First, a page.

I love you, dear readers. Without you, I would...well I'd still be writing these once a week, because I'm a narcissist. That's not the point. The point is, I love you, and I love what you bring to this blog.
Having said that, you're stark raving mad with terrible ideas, and I'm sick to death of your voice and the things it articulates.
Oregon's start to the season has been intensely polarizing, with maybe the season's best win, one of the shakiest wins by a top 10 team, and a couple of blowouts that weren't blowout-y enough for some people. This team is one of the best in the country, and the naysayers are still abundant. The worst part? We're beginning to recycle some of the those nays, and say them over and over again until we all want to bash our heads in with a Pacific Northwest salmon. So, once and for all, I'm retiring these opinions, and forcing you all to find some more creative nits to pick.
Oregon's Defense is Bad
Bad is a poor choice of words. Oregon's defense is currently underachieving. They have been extraordinary at times, good at others, and maddeningly boring on occasion as well. But has it been an unmitigated disaster? Absolutely not. In fact, it's been pretty decent. The points by South Dakota and Wyoming are decidedly whatever; the difference between allowing 6 points and allowing 14 points is just a matter of a couple plays in the red zone, and in games where the offense puts up a combined 110 points, it could not matter less. The defense was extraordinary against Michigan State when it needed to be. And Washington State does passing offense really, really well. And on a night where Conner Halliday did all the good Conner Halliday things, and very few of the bad, forcing a key fumble and keeping 5/9 WSU drives into Oregon territory out of the endzone isn't the worst performance they could have put up. But Tako, you'll shout, a defense who can be described as "not the worst" isn't a defense that can win a national championship! Well, let's talk about it.
Oregon Isn't Good Enough to Win a National Championship
In many college football years, there are one or two dominant teams that are far and away the national championship favorites; USC in 2005, Ohio State in 2006, and Alabama in 2012 spring to mind.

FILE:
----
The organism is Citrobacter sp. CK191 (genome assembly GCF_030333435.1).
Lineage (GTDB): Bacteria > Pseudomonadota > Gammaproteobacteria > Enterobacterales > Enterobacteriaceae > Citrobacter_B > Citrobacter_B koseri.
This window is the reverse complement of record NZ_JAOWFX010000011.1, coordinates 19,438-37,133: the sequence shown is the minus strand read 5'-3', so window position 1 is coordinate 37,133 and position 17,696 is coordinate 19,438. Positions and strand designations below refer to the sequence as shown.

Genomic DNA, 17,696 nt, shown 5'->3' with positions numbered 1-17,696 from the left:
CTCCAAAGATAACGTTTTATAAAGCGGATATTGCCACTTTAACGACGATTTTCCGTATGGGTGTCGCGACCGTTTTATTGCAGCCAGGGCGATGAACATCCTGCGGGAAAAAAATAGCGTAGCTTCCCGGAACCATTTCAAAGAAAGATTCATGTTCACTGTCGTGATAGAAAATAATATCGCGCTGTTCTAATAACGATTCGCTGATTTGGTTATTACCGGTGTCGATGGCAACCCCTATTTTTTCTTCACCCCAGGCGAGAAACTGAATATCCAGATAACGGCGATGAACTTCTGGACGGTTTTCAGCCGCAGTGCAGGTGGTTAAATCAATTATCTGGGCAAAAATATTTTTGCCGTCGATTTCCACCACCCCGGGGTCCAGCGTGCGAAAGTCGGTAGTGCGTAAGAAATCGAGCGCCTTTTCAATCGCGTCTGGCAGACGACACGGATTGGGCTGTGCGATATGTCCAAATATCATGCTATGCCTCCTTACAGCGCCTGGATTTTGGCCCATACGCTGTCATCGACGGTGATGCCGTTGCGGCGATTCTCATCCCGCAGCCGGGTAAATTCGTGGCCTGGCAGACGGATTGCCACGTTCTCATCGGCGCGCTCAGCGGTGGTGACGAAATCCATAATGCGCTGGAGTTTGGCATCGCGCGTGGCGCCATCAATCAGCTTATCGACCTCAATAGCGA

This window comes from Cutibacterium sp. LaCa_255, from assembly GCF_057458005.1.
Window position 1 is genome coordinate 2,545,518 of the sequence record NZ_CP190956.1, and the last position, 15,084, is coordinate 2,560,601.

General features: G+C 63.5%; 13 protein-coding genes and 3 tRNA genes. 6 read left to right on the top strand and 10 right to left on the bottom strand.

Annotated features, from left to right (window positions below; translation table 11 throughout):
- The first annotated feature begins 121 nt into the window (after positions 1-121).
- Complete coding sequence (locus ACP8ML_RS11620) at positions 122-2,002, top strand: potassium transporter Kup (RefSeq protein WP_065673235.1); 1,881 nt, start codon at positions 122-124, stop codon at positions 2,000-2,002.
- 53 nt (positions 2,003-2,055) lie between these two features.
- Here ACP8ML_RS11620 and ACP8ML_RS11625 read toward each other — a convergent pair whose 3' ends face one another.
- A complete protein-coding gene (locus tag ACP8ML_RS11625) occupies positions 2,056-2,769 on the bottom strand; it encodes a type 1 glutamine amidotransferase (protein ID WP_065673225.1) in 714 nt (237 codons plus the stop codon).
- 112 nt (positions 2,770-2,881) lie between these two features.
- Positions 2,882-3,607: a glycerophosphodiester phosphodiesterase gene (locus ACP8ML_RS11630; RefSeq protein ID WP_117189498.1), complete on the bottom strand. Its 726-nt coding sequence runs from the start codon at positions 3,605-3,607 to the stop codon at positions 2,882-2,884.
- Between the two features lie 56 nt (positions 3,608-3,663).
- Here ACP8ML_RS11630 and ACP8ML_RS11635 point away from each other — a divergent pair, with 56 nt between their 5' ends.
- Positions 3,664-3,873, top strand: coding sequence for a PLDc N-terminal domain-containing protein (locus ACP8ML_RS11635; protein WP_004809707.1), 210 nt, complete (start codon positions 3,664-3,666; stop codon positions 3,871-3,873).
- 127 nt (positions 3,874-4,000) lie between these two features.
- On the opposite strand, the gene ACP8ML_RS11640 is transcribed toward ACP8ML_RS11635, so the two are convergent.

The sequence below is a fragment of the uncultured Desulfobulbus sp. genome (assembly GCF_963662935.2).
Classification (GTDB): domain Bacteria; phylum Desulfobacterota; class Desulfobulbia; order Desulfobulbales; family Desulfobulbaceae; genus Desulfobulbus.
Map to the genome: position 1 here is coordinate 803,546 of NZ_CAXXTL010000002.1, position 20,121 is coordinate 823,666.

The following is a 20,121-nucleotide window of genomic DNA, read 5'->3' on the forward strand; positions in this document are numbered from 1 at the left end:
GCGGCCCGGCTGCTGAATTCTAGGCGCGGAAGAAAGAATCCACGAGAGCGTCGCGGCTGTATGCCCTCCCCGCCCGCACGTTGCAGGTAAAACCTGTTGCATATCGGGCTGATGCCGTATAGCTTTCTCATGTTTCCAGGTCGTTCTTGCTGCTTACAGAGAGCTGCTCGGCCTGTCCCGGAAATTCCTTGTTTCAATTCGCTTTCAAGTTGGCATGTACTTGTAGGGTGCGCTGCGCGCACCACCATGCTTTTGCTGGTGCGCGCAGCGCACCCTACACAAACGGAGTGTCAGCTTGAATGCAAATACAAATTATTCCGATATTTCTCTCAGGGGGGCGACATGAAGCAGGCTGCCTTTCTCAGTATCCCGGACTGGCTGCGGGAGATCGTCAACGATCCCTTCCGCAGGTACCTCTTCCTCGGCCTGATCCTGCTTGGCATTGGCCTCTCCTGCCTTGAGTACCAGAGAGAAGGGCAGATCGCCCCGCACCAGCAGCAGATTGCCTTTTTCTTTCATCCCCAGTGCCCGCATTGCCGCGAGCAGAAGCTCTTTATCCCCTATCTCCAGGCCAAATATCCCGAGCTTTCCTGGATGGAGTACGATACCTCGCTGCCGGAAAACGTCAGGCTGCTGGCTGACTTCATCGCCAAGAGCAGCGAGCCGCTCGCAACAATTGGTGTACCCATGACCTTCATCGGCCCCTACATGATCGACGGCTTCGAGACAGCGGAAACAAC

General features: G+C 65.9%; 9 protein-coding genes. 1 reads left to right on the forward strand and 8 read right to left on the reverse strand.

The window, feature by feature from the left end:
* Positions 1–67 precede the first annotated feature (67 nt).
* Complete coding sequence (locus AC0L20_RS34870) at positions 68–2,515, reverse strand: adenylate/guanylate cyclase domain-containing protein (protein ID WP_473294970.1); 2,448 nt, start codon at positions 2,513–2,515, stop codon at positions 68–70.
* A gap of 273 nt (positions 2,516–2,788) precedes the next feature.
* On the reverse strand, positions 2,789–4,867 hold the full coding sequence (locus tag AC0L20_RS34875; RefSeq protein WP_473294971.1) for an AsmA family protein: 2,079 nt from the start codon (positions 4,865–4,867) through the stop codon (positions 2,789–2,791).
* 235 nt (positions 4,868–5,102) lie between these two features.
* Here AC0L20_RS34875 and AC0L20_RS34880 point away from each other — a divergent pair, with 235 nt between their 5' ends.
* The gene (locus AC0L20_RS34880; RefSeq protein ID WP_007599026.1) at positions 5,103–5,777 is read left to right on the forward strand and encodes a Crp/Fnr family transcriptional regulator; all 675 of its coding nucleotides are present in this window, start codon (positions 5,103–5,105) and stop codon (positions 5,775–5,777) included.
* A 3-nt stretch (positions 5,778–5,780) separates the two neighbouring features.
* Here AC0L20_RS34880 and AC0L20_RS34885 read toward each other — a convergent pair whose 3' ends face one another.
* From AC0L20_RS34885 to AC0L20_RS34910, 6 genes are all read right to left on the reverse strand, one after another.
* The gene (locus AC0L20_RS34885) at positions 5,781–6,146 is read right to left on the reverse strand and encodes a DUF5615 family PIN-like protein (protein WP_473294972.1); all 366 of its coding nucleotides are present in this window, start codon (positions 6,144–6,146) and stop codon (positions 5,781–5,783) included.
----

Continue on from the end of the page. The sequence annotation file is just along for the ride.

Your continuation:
This is not one of those years.
This is a barren wasteland, devoid of dominance, where almost every team has shown flaws, and the ones that don't are... well, it's just Baylor, and their best opponent so far is either SMU or Buffalo. So, it's safe to say that every team has flaws, nobody is good, and we're probably destined for an Arizona-Duke-Mississippi State-TCU playoff. Sound ridiculous? So does the idea that Marcus Mariota's Ducks couldn't possibly get through an increasingly-underwhelming Pac-12 schedule unscathed. So stop it.
Washington State Can't Complain about the Missed Pass Interference, Because They Got Away with a Bunch of Pick Plays
Nope nope nope. Wazzu got hosed, plain and simple. Did Washington State run some "pick plays" that led to touchdowns? Yes. But you know who else runs "pick plays" every single game, with great success? Oregon. Crossing routes that cause confusion, mayhem, and wide open touchdowns is what we do at least a half dozen times a game. Both Keanon Lowe TDs, including the game winner, came on some sort of crossing pattern. Did we go so far, or did the defense press the receivers enough, to cause people to run all the way into each other? No. But it's the same general concept of chaos. Wazzu got hosed, plain and simple.
Also, if you watch that River Cracraft TD again, Erick Dargan completely lets Cracraft go, thinking it's zone, and thus was five yards away from Cracraft when he was picked because he wasn't actually playing any defense against anybody at that moment. He then bounces off the pick and runs smack into Troy Hill, who is running with Isiah Myers because he thinks it's man coverage, or is just not seeing a man named River as a threat to do anything but take peyote and live for eighteen months in an oak tree that no one is trying to cut down. Dargan knocks both he and Hill over, leaving a confused and sad Christian French to cover two men, and together they stare at Cracraft in the endzone from a prone position. If you want to be mad at something on that play, be mad at that. Don't be mad at a pick that had no bearing on the result of the play, because pick plays are only effective against good defense.
Mark Helfrich Isn't a Good Head Coach
With Chip Kelly at the helm, we sat in the lap of luxury; all our needs for blowouts and touchdowns were met, and we never needed to worry about third-world things like scratched helmets and losing to Syracuse. Then Chip Kelly divorced us; our lawyers got us the facilities, the uniforms, and the offense. But we needed ourselves a new sugar daddy, and we found it in Mark Helfich. Younger, thinner, more hair: all we could ask for in a rebound boo. He still brings us excitement; we get to wear fancy outfits, do exciting things, and get attention from the press. But he's not quite the same as Chip. We drive a Mercedes-Benz instead of a Ferrari; we vacation to San Antonio, instead of Pasadena; and occasionally we'll do "commoner" things like eat at Arby's, take the bus, or be tied with Washington State in the 4th quarter. It isn't that Mark Helfrich is a bad football coach; it's that we as fans have to adjust to a different standard of living.
Got any other tired arguments that need to be put to rest? Leave them in the comments.